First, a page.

The common law public trust doctrine in the United States has a direct lineage with the English common law: the Crown held title to submerged lands in tidal waters, ensuring open navigation. The Crown was said to hold the lands in trust for the benefit of the public. In America, with many navigable rivers not subject to tides, the doctrine expanded to include fresh waters on which commerce occurred. Over time, and varying by state, the public trust doctrine has evolved. This doctrine may have more or less applicability to resources viewed as being held as public trusts.

In Pennsylvania, public trust concepts are manifest in Pennsylvania’s constitution and in the Donated or Dedicated Property Act (DDPA).[7]

Article I §27 of the Pennsylvania Constitution reads:

The people have a right to clean air, pure water, and to the preservation of the natural, scenic, historic and esthetic values of the environment. Pennsylvania’s public natural resources are the common property of all the people, including generations yet to come. As trustee of these resources, the Commonwealth shall conserve and maintain them for the benefit of all the people.”

The DDPA applies to real estate interests donated to political subdivisions[8] for use as public facilities[9] or dedicated for public use, whether or not there is a formal record of the political subdivision’s acceptance of the dedication.[10] The DDPA provides that the donated or dedicated property must stay in trust—its original use must continue—unless the use “is no longer practicable or possible and has ceased to serve the public interest.”

No evidence is forthcoming in the Pennsylvania Constitution or the DDPA, nor in Pennsylvania common law, that a privately held conservation easement[11] can somehow be construed as a public natural resource, public facility, or public trust.

Justifications for Application

One alleged justification for application of the public trust doctrine to conservation easements is to safeguard the benefits accorded to the public by conservation easements. Research for this guide has not disclosed any Pennsylvania case in which the charitable assets of an organization, no matter how beneficial to the public, were claimed by the Commonwealth of Pennsylvania as public trust assets.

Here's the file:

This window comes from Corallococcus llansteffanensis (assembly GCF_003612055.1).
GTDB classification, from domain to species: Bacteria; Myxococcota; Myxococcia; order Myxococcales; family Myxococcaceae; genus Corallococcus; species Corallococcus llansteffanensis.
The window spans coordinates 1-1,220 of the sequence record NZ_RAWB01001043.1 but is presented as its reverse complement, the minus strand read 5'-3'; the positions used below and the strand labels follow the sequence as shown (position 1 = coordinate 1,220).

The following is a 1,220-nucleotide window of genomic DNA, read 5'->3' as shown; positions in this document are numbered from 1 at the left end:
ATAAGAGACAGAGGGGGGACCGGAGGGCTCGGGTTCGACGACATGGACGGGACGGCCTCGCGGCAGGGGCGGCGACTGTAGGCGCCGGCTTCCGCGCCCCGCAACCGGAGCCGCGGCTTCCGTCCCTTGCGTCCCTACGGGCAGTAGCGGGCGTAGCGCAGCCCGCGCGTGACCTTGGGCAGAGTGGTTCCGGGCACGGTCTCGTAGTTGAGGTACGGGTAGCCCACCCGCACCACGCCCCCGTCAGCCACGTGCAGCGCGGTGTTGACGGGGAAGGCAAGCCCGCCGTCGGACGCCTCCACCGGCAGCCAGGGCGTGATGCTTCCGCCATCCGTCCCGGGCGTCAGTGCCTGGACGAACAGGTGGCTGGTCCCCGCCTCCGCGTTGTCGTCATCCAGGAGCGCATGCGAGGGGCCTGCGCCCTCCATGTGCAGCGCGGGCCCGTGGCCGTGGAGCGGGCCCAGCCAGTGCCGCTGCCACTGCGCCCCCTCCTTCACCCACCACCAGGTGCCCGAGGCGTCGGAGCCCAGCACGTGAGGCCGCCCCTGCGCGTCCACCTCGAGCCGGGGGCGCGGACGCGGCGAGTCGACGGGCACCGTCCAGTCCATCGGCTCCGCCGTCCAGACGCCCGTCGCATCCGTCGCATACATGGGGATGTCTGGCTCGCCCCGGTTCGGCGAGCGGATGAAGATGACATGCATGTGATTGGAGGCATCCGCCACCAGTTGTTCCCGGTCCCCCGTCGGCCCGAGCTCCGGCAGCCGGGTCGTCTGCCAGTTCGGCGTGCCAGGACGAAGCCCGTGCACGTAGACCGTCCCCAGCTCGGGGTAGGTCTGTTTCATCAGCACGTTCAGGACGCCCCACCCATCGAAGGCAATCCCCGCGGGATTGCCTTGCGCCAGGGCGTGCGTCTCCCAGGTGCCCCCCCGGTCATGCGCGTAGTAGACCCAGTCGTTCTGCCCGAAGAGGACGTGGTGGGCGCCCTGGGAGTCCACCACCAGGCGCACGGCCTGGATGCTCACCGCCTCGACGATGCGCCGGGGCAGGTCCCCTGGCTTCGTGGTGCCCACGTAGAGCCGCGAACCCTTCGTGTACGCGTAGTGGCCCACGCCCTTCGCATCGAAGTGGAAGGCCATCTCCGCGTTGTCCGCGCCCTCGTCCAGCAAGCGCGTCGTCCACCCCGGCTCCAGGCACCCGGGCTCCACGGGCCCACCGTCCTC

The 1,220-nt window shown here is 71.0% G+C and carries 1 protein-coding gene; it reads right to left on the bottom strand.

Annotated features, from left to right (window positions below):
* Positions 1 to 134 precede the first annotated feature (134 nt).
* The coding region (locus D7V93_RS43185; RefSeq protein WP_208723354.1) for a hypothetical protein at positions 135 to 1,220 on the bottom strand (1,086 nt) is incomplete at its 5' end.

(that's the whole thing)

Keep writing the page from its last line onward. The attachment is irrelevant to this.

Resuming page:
Another alleged justification is to avoid the possibility of mismanagement of conservation easements. Research for this guide has not disclosed any case in which the government was permitted to take over the private assets of charities, without compensation, on the grounds that the directors of these charities may, in the future, mismanage the assets. Imposition of a public trust is a drastic step reserved for instances when compelling public necessity, not satisfied by other means, compels action.

Costs of Imposing Public Trust Doctrine

Advocates of the notion that the public trust doctrine will enable government to exercise oversight over management decisions by charitable organizations have not articulated the costs and risks arising from the imposition of public trusts on conservation easements.

Imposition of a public trust is an all-or-nothing proposition. If the government asserts control over property as trustee for the benefit of the public, then (if such assertion is upheld by the court), the government cannot pick and choose the rights that it wants to exercise. It is the owner of the trust asset (in the case of an easement, the holder of the easement) that bears total responsibility to own, operate, and manage it for the benefit of the public. There is no legal precedent in Pennsylvania for the picture painted by advocates of the public trust that imposition of a public trust will afford the state the benefit of control over easement decisions without the corollary burden: assumption of total responsibility for providing and paying for all management, administration, and enforcement of easements in perpetuity.


The state, or political subdivision, asserting that conservation easements are public trust property risks liability for a compensable taking if the courts decline to find a legally valid public trust in the claimed assets.[12] If the courts reject the claim, the usurpation of holder's rights to own and manage its charitable assets under otherwise applicable law is a compensable taking.[13]